Still, the media pushed him, asking, “Should we expect additional deployments in the near term?” Kirby didn’t answer that one. So the press tried again:
QUESTION Nonetheless, the president has added three times in the last two weeks additional troops, and you have just acknowledged that, in your words, there is no grand total limit on this at this point. So my question is, with all respect, how is this not escalation? How is this not mission creep?… What is the exit strategy?
ADM. KIRBY: …There’s—there’s no mission creep, because the missions have been clearly defined from almost the outset.
Since first getting back in, the United States has now moved to protect the airport in Baghdad and the access road linking the capital to the airport, which during the 2003–11 war was a major point of contention between the United States and the insurgency. A reporter asked a bout the airport deployment, and about why the Iraqis can’t protect their own airport, but Kirby made it clear that the United States doesn’t trust Iraq in regard to the safety of US troops who will be flying into the airport. And then this:
QUESTION: I don’t mean to take too much time here, but one more time. Two weeks ago, there was no discussion of needing to have U.S. troops at the Baghdad airport. For whatever reason now.…
ADM. KIRBY: No, that’s not true.… Two weeks ago, when—on the 16th of June when we ordered those 100 airport security personnel into the region—now, we kept them outside of Iraq, but we ordered them into the region because we had even back on the 16th of June reason to be concerned about the security of our facilities and our people at the airport.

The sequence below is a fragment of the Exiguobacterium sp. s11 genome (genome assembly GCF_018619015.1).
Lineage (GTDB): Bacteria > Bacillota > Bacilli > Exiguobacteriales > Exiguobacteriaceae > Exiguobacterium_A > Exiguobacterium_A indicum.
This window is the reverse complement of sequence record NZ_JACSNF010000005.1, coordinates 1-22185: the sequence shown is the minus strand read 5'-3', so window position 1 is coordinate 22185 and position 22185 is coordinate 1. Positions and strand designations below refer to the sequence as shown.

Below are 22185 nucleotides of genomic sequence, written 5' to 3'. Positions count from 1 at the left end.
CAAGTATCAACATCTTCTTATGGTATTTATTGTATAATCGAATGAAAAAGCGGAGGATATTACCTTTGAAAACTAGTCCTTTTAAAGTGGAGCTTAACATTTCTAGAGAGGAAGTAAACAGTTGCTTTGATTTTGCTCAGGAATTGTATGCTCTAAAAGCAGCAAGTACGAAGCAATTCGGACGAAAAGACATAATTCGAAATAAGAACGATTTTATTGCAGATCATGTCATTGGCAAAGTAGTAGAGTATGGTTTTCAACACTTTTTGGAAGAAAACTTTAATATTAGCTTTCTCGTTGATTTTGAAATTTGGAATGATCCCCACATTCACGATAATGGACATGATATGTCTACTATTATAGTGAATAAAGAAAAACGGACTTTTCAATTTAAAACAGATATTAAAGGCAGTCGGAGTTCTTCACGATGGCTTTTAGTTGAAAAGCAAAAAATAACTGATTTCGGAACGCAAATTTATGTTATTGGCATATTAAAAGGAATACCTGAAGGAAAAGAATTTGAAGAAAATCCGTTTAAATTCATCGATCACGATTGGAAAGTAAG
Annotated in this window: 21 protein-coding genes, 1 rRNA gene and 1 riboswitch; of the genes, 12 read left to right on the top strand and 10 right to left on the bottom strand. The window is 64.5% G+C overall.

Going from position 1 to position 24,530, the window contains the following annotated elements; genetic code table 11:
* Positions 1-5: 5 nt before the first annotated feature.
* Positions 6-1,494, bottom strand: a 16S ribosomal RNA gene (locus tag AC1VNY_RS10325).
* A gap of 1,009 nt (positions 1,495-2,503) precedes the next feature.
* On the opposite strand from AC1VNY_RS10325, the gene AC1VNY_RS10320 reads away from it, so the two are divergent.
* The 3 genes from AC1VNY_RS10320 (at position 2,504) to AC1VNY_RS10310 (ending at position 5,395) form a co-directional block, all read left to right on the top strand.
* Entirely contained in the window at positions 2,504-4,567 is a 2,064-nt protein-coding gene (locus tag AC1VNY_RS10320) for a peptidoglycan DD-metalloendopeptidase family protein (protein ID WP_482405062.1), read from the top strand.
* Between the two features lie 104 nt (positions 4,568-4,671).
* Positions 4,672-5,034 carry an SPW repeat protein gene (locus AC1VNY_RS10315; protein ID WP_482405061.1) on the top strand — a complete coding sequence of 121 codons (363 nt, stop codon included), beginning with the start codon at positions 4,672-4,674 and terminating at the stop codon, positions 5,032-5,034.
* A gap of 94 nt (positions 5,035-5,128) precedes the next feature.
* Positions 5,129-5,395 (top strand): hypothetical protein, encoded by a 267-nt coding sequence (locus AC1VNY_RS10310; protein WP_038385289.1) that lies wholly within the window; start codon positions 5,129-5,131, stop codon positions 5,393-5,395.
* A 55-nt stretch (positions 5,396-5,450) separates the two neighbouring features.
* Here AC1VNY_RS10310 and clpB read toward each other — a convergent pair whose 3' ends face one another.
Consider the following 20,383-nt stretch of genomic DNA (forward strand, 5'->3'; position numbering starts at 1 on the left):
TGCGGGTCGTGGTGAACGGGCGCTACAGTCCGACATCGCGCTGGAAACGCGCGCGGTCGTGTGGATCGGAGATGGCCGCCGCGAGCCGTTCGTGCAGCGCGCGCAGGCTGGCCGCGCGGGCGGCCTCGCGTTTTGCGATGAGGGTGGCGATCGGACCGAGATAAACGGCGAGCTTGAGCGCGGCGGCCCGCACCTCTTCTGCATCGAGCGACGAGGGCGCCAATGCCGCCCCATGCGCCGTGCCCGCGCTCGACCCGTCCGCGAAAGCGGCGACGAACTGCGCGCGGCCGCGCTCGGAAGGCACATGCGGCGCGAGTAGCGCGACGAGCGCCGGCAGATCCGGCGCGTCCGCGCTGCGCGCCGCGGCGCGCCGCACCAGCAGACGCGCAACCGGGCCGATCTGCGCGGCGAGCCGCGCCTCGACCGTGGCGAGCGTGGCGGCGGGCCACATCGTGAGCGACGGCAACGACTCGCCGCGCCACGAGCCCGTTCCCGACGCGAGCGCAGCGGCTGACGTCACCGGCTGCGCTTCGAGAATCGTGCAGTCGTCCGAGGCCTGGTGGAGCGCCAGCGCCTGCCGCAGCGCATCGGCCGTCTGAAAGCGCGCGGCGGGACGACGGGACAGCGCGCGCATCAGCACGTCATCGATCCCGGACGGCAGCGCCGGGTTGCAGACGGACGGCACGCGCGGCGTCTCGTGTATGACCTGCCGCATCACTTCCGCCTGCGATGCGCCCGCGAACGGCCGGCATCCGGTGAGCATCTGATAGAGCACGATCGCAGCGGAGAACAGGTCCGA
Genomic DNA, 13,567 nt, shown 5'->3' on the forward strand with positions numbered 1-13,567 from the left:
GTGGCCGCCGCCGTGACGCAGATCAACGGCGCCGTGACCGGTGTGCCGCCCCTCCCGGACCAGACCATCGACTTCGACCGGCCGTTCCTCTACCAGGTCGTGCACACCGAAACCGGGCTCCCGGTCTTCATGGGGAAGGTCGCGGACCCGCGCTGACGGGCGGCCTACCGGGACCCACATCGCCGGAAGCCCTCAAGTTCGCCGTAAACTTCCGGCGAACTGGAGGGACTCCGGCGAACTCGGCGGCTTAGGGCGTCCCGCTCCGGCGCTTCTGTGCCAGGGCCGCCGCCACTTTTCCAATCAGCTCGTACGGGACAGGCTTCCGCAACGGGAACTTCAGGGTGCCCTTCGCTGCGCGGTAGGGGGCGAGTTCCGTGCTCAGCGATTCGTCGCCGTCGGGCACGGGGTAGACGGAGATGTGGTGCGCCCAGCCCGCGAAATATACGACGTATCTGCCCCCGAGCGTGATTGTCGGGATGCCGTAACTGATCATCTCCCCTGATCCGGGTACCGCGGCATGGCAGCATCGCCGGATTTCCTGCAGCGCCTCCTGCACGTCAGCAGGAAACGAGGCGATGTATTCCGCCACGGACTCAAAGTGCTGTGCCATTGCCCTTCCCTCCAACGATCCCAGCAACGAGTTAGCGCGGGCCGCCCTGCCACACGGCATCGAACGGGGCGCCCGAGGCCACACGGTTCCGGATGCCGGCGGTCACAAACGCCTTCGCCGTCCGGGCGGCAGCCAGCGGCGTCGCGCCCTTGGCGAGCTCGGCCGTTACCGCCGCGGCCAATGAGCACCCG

Since the ISIS offensive began, Iraq has gotten help from both Iran and Russia. Iran, a close ally of Iraq, will defend Baghdad as it’s defended Damascus in Syria’s civil war (also against ISIS), and recently Russia has sent fighter jets, technicians and pilots to Iraq, amid broad hints from Iraqi officials that they’ll turn to Moscow if Washington doesn’t step up:
QUESTION: Can you confirm a report that the Russian pilots are going to fly these fighter jets that Iraq has purchased? And if they are, does this building have concerns about Russian forces operating aircraft over top of U.S. forces operating on the ground?
ADM. KIRBY: No, I can’t confirm—you know, the Russian Ministry of Defense should talk about what they’re doing with their pilots. I can’t do that. It’s my understanding that these aircraft were purchased for the use—for use by Iraqi pilots, but you’d have to talk to Moscow about what they’re doing with their planes and their pilots.… There are no active discussions with the Russian military now about what they are or are not doing in Iraq. These are—Iraq is a sovereign nation.
And this follow-up:
QUESTION: How concerned are you—the Iraqi ambassador this morning was talking about if Iraq doesn’t get what it needs from the U.S., again requesting air strikes, says they may turn to Iran for those types of capabilities. To what extent, as you put more and more forces on the ground, does it concern you that Iraq is saying “not enough and you’re not doing the job, so we’ll turn to the Iranians.”